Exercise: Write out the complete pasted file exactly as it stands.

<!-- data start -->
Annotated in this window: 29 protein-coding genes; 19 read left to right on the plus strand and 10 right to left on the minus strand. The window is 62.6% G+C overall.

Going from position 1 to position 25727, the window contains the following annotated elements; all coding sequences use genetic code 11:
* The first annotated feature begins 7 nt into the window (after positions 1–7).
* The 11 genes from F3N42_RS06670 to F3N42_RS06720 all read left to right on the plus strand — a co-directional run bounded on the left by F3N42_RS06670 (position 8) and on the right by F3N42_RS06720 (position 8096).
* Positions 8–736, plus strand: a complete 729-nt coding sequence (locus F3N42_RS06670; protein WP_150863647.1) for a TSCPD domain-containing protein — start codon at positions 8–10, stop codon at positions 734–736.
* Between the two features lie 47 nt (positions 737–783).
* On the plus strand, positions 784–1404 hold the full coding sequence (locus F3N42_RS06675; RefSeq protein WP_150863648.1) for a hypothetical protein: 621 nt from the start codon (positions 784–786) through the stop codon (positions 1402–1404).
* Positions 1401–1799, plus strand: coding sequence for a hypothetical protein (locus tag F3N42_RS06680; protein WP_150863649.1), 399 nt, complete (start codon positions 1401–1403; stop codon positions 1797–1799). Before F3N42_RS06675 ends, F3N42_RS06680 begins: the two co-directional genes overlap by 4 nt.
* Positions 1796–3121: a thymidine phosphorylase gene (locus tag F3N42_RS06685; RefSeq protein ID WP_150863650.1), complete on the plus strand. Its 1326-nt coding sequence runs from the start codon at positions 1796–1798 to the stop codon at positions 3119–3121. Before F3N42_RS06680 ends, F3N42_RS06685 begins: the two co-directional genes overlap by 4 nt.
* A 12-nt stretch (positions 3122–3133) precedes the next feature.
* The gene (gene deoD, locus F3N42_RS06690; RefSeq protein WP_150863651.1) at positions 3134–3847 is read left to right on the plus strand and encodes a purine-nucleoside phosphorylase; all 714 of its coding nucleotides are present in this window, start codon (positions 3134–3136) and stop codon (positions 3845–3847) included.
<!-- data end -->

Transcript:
Annotated in this window: 29 protein-coding genes; 19 read left to right on the plus strand and 10 right to left on the minus strand. The window is 62.6% G+C overall.

Going from position 1 to position 25727, the window contains the following annotated elements; all coding sequences use genetic code 11:
* The first annotated feature begins 7 nt into the window (after positions 1–7).
* The 11 genes from F3N42_RS06670 to F3N42_RS06720 all read left to right on the plus strand — a co-directional run bounded on the left by F3N42_RS06670 (position 8) and on the right by F3N42_RS06720 (position 8096).
* Positions 8–736, plus strand: a complete 729-nt coding sequence (locus F3N42_RS06670; protein WP_150863647.1) for a TSCPD domain-containing protein — start codon at positions 8–10, stop codon at positions 734–736.
* Between the two features lie 47 nt (positions 737–783).
* On the plus strand, positions 784–1404 hold the full coding sequence (locus F3N42_RS06675; RefSeq protein WP_150863648.1) for a hypothetical protein: 621 nt from the start codon (positions 784–786) through the stop codon (positions 1402–1404).
* Positions 1401–1799, plus strand: coding sequence for a hypothetical protein (locus tag F3N42_RS06680; protein WP_150863649.1), 399 nt, complete (start codon positions 1401–1403; stop codon positions 1797–1799). Before F3N42_RS06675 ends, F3N42_RS06680 begins: the two co-directional genes overlap by 4 nt.
* Positions 1796–3121: a thymidine phosphorylase gene (locus tag F3N42_RS06685; RefSeq protein ID WP_150863650.1), complete on the plus strand. Its 1326-nt coding sequence runs from the start codon at positions 1796–1798 to the stop codon at positions 3119–3121. Before F3N42_RS06680 ends, F3N42_RS06685 begins: the two co-directional genes overlap by 4 nt.
* A 12-nt stretch (positions 3122–3133) precedes the next feature.
* The gene (gene deoD, locus F3N42_RS06690; RefSeq protein WP_150863651.1) at positions 3134–3847 is read left to right on the plus strand and encodes a purine-nucleoside phosphorylase; all 714 of its coding nucleotides are present in this window, start codon (positions 3134–3136) and stop codon (positions 3845–3847) included.